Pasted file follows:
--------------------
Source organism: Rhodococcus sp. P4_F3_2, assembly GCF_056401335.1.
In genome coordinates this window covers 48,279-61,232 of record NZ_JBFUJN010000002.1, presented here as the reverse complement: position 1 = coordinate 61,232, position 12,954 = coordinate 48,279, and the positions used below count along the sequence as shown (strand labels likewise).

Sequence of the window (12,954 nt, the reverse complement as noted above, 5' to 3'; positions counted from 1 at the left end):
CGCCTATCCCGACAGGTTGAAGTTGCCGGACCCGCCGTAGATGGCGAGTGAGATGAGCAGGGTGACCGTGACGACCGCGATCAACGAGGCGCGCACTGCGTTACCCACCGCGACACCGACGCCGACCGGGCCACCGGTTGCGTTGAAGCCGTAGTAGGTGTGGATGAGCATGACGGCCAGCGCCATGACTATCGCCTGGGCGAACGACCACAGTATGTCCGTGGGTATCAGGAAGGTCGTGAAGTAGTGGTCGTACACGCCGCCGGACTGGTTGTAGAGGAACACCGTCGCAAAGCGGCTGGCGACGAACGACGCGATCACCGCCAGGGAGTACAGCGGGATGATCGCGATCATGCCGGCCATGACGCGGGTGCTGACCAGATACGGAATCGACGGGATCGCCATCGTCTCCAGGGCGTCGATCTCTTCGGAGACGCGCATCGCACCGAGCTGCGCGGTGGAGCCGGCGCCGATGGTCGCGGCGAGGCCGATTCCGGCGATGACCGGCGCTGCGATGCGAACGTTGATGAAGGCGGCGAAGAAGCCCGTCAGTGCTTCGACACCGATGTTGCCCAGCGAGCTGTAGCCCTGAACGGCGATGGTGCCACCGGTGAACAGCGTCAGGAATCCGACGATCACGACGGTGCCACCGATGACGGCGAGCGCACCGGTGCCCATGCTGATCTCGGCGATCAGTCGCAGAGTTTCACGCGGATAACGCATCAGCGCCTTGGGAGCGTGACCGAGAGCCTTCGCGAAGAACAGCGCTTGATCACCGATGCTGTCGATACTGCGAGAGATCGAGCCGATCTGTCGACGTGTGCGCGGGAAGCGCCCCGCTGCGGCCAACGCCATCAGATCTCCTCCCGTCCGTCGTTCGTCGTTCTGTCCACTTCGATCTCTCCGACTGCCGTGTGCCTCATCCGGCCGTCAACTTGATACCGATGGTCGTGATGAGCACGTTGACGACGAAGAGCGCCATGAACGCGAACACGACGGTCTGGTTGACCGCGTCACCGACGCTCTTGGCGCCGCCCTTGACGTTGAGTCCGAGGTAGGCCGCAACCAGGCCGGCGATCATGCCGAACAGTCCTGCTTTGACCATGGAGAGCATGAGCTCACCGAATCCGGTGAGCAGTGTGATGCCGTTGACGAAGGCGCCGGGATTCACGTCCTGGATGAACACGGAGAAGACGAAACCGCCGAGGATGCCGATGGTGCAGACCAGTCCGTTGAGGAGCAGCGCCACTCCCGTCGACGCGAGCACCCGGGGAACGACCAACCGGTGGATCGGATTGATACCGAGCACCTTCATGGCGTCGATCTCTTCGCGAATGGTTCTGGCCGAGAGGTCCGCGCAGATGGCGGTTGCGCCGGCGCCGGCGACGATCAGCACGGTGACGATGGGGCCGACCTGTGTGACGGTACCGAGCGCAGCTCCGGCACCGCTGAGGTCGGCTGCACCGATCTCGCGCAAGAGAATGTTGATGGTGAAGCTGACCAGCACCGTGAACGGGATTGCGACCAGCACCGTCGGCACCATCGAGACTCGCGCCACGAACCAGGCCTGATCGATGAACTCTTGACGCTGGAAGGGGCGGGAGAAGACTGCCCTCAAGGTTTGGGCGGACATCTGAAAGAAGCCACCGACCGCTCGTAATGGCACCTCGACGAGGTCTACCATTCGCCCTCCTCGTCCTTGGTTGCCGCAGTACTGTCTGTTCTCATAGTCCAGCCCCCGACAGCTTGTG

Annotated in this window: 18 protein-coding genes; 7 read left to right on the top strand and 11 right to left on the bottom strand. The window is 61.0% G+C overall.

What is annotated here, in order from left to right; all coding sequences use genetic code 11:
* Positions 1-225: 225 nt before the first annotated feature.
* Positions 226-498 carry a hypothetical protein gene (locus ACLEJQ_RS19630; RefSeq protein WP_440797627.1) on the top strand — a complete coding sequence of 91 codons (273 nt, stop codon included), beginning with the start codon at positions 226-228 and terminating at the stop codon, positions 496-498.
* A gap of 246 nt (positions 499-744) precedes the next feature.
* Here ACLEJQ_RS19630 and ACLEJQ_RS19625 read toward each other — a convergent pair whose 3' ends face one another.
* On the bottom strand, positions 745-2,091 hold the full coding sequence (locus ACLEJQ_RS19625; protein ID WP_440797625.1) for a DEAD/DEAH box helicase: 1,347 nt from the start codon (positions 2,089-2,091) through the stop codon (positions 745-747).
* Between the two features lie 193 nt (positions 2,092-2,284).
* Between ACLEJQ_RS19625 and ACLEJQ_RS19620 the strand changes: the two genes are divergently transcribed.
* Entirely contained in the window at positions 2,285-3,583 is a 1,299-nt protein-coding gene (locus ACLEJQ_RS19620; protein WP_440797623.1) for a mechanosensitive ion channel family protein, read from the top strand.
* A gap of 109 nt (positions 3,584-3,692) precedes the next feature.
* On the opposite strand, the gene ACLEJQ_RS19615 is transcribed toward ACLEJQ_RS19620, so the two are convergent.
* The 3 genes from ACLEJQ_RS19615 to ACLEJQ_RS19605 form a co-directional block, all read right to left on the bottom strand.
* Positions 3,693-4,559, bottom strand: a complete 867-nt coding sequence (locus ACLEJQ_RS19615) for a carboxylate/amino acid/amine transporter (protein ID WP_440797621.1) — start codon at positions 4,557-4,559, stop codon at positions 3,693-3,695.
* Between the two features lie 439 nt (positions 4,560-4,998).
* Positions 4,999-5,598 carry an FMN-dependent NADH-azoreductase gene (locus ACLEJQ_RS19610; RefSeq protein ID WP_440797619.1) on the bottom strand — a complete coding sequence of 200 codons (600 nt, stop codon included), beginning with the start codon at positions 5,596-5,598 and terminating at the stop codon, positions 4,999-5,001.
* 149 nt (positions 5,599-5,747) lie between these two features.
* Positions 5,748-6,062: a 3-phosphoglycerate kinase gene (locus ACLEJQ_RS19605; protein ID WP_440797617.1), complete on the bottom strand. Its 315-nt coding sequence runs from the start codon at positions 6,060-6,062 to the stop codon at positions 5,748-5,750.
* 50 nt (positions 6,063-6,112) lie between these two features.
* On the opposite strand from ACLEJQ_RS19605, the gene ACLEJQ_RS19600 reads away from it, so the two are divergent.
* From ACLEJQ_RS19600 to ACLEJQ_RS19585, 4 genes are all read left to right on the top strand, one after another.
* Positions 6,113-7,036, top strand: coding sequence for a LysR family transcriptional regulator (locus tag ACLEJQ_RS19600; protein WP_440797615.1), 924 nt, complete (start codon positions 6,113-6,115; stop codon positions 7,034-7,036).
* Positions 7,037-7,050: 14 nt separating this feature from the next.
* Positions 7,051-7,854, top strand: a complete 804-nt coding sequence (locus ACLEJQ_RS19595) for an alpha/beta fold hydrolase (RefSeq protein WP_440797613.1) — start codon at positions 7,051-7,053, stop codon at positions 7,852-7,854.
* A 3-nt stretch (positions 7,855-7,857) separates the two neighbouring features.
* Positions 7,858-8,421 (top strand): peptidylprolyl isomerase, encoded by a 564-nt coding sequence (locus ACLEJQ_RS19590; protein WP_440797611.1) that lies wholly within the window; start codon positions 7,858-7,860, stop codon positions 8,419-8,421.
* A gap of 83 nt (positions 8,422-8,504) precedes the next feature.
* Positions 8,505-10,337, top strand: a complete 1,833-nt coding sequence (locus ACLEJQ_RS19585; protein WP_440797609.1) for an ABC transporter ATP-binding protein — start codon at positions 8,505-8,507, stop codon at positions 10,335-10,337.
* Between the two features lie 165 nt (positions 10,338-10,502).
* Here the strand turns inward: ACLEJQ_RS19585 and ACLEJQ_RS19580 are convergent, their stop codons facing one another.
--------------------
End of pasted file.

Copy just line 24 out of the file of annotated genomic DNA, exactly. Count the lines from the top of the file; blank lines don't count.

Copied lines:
* On the opposite strand from ACLEJQ_RS19605, the gene ACLEJQ_RS19600 reads away from it, so the two are divergent.